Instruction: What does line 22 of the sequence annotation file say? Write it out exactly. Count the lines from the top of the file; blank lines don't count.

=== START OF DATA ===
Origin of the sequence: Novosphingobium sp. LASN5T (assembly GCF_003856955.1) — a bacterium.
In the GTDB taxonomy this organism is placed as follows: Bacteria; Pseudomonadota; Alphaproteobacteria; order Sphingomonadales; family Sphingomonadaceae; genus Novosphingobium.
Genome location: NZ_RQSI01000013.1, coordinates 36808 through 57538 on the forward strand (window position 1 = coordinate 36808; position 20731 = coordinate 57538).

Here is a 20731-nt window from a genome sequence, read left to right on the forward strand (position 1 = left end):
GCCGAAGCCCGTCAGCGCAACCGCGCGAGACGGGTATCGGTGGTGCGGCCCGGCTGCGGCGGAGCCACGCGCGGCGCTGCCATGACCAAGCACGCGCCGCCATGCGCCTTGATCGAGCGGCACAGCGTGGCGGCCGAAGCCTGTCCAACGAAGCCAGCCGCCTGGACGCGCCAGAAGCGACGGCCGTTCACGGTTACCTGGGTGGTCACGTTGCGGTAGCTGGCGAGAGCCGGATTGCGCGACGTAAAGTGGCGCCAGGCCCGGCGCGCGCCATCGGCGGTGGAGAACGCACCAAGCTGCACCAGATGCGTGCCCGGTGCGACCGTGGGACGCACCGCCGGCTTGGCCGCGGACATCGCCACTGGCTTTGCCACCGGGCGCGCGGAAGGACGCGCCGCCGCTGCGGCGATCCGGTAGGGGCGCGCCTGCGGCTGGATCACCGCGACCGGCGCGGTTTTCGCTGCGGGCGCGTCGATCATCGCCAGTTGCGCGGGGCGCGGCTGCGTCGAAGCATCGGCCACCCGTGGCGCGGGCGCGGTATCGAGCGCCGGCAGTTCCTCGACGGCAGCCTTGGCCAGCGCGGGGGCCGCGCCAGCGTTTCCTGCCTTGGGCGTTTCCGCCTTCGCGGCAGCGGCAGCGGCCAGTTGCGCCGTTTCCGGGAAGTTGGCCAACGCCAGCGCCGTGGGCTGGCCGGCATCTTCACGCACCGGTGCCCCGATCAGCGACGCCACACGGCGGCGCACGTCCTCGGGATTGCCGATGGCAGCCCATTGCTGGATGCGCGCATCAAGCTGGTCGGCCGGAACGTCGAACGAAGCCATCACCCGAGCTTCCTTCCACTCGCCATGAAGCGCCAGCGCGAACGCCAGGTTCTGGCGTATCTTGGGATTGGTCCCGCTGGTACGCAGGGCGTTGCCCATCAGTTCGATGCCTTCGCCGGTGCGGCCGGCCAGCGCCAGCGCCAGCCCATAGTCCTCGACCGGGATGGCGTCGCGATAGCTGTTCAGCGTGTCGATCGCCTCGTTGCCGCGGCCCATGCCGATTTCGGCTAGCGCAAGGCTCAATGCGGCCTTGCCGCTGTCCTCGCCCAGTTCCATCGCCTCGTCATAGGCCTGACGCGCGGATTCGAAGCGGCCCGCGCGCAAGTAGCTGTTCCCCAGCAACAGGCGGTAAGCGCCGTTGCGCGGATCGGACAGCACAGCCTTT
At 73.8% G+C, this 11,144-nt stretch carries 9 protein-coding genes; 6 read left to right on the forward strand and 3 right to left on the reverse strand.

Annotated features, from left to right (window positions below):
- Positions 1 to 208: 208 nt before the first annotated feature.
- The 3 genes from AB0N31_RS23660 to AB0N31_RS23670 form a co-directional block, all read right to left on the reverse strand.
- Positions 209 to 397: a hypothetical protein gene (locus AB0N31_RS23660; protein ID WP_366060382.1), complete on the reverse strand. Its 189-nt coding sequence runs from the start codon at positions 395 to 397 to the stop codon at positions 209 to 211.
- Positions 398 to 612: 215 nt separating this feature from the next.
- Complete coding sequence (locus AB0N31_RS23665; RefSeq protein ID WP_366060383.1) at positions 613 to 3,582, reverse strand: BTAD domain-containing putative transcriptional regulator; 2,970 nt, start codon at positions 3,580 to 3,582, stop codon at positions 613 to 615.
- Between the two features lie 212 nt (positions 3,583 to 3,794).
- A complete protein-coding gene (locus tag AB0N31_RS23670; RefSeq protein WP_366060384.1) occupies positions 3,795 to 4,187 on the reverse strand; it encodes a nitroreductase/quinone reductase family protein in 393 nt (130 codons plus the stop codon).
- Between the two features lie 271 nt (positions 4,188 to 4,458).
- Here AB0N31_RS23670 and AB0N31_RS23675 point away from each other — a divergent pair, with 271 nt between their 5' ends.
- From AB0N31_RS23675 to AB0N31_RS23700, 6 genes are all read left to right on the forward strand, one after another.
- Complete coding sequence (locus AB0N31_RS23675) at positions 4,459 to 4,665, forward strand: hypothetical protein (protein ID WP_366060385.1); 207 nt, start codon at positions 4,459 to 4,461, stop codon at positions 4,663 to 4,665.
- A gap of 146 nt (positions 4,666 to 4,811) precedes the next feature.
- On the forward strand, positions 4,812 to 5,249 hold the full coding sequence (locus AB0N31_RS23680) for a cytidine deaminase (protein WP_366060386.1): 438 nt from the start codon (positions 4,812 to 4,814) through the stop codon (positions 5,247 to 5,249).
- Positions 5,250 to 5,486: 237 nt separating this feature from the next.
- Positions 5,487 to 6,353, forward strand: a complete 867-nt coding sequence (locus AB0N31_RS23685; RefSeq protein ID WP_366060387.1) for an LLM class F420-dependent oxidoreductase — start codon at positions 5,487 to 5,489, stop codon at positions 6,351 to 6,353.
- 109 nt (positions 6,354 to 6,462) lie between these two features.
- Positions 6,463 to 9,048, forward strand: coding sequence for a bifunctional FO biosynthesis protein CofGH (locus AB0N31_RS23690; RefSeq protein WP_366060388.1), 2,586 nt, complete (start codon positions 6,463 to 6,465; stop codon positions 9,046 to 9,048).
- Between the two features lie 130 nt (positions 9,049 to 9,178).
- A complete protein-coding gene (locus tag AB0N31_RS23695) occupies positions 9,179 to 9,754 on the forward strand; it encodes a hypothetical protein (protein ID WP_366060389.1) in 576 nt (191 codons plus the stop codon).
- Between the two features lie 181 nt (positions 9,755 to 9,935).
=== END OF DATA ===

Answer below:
- Positions 5,487 to 6,353, forward strand: a complete 867-nt coding sequence (locus AB0N31_RS23685; RefSeq protein ID WP_366060387.1) for an LLM class F420-dependent oxidoreductase — start codon at positions 5,487 to 5,489, stop codon at positions 6,351 to 6,353.